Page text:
US dietary guidelines bittersweet on sugar intake
The US Dietary Guideline released its recommendations for infants, toddlers and breastfeeding women last week, but critics say the document falls short on sugar intake.
Released every five years by the US Department of Agriculture and the federal Department of Health and Human Services, the Dietary Guidelines for Americans (DGAs) is the standard for dietary health in public schools and other programs.
Based on the latest research, the newest edition gave parents an extra reason to not give sweets, cakes or ice cream to children.
The 164-page document recommended to exclusively feed infants breast milk for at least six months and no added sugar for children under two years of age.
If breast milk is unavailable, the guideline recommends iron-fortified formula during the first year and to provide infants with supplemental vitamin D beginning soon after birth.
However, the new Dietary Guidelines retains the advice from the previous edition to limit added sugars to less than 10% of total calories.
This is in spite of the 2020 Dietary Guidelines Advisory Committee’s recommendation that individuals over two years of age should consume less than 6% of total calories from added sugar.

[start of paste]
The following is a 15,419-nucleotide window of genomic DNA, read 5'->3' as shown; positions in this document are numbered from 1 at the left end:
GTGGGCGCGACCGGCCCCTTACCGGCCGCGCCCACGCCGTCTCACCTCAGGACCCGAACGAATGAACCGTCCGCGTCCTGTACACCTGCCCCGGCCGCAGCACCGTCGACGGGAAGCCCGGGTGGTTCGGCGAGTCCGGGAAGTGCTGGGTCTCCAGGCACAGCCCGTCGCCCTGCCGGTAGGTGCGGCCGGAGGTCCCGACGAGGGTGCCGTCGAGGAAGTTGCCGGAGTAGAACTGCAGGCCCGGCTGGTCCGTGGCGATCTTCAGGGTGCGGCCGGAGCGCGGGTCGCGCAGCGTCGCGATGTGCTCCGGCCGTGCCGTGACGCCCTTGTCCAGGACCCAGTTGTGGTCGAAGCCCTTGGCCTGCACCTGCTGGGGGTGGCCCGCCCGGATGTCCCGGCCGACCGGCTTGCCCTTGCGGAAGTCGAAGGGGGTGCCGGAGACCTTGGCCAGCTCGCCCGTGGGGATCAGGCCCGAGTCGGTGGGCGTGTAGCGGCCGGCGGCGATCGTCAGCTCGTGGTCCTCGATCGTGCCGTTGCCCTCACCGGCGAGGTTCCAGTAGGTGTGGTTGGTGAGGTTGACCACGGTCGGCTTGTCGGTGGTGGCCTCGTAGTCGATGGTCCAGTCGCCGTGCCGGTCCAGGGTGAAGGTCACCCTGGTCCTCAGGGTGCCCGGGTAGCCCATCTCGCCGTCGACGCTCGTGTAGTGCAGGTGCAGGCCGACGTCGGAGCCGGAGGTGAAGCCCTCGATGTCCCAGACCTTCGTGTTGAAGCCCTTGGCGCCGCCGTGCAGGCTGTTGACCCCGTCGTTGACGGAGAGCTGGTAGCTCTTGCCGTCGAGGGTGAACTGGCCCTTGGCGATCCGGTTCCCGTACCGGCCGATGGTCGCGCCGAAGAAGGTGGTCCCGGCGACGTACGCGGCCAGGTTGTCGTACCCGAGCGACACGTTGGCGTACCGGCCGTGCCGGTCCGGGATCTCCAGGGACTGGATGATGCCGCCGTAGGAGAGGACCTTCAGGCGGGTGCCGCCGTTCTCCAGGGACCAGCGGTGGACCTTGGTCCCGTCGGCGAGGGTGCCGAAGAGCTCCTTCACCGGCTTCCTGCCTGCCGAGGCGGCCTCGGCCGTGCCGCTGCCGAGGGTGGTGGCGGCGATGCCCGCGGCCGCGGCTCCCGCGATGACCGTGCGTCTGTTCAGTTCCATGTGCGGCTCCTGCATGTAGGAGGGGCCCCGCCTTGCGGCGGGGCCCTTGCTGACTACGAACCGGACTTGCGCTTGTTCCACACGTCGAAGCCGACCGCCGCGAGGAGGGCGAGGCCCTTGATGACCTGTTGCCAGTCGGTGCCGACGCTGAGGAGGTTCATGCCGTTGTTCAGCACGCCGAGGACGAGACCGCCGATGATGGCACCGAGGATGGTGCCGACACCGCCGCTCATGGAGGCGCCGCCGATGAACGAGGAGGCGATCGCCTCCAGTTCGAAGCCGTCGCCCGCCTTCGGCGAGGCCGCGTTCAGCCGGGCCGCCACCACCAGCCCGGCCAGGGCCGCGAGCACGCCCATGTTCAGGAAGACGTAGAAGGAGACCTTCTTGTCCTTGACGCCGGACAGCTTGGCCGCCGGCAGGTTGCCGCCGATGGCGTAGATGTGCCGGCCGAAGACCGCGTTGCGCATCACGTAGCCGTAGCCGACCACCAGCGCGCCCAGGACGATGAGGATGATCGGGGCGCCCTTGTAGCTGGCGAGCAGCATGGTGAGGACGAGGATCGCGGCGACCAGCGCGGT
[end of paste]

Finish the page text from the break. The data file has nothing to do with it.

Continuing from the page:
Jessi Silverman, policy associate at the Center for Science in the Public Interest (CSPI), said there is no question that individuals would benefit from reducing their intake of added sugars to less than 10% of calories, but they would benefit more by consuming less than 6%.
“While it is disappointing that this edition of the Dietary Guidelines misses the mark on added sugars, people in the US ultimately need much more than advice: CSPI urges the incoming administration to remove barriers to healthy eating in our stores, restaurants, and institutions, and to implement policies that actually help Americans eat according to the guidelines,” Silverman said.
“For the average consumer, the simplest translation of the government’s dietary advice remains the familiar MyPlate Plan, which recommends covering half of your plate with vegetables and fruit.”
Silverman did acknowledge that the 2020–2025 Dietary Guidelines for Americans is largely consistent with previous editions.
“And rightfully so. Research continues to affirm the benefit of a dietary pattern rich in fruits, vegetables, legumes, nuts, whole grains, low- or non-fat dairy, and seafood, and lower in red and processed meats, refined grains, saturated fat and added sugars,” she said.
The guidelines also reaffirms the need for substantial reductions in sodium in the diets of both adults and children.
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